Using Templates to Address Your Own Envelopes

 
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I am a huge advocate for templates. I teach about them in my workshops, and I use them on almost every project. You will be able to address envelopes faster, and more consistently with the assist of a template.

They are almost perfect, but here’s the biggest flaw: You can’t use them on dark colored envelopes, or envelopes with a liner already in them. For those situations, a lot of calligraphers love and use a SliderWriter. I personally don’t love this tool because the laser hurts my eyes, so I will set up a table template using a string and taping it down. I slip an envelope under the string and eyeball half-way down the envelope. Then I put a piece of tape on the table as a marker for lining up the next envelopes I write. I do use a laser level for other kinds of projects like signs and mirrors, but for envelopes, I’ll stick with templates.

We are going to look at how I address light colored envelopes with a template. If you’re lining your own envelopes, hold off on inserting those until after all of the envelopes are addressed.

 
 
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STEP | 01

MAKE YOUR TEMPLATE

Cut a piece of card stock or bristol board to the dimensions of your envelope.

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STEP | 02

MEASURE YOUR LINES

Using a pencil, measure to the center of the bristol board both horizontally and vertically.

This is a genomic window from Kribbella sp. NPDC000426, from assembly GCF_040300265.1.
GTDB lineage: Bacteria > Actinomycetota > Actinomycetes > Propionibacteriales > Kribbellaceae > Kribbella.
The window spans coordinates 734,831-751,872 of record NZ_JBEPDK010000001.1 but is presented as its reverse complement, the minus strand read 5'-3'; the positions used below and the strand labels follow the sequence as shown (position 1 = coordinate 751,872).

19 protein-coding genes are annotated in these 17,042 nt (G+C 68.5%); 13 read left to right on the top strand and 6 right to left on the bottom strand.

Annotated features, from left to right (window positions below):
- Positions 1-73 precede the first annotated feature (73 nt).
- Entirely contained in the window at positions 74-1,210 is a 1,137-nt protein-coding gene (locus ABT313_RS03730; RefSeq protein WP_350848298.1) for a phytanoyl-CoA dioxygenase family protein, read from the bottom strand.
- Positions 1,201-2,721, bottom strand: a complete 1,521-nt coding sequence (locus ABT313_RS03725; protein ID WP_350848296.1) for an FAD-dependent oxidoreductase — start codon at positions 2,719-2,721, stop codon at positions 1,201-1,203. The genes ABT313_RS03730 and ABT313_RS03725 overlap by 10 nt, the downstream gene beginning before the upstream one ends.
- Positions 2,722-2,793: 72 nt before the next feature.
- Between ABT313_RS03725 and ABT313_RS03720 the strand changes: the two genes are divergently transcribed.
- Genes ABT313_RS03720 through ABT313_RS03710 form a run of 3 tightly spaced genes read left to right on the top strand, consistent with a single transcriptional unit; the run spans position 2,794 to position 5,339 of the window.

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STEP | 03

KEEP IT SIMPLE

If this is a first-time project for you, I recommend writing the guest’s name in calligraphy and then using capitalized block lettering for the street address.

Measure .75” from the guest’s name line, make a couple of marks and use them to draw a straight line. From that line, measure another line down .75” for your city, state, and zip code.

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STEP | 04

MAKE THE LINES BOLD

Go over your pencil lines with Sharpie so that they are bold. Put the template into the envelope as though it were your invitation so that you can see the lines through the paper.

Address your envelope, remove the template, and insert it into another blank envelope. To avoid smudging when you remove the template, make a few templates so that you can leave one in the envelope while the ink has a chance to set and dry before you remove it.

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STEP | 05

INSERT YOUR TEMPLATE

Insert the template, and begin writing! I like to make the top line of text larger so that the guest’s name stands out a little bit more, and then use the two address line guides to keep the text smaller.

Let me know how your project turned out, and if you have any questions, leave a comment below for me to answer.

 

Life Hack:

Some light envelopes are still hard to see the template through. You can purchase a light pad which will shine light through the envelope making the template easier to see.

Comment with any questions you have as you begin your own envelope projects! We can troubleshoot together.

Staci CullenComment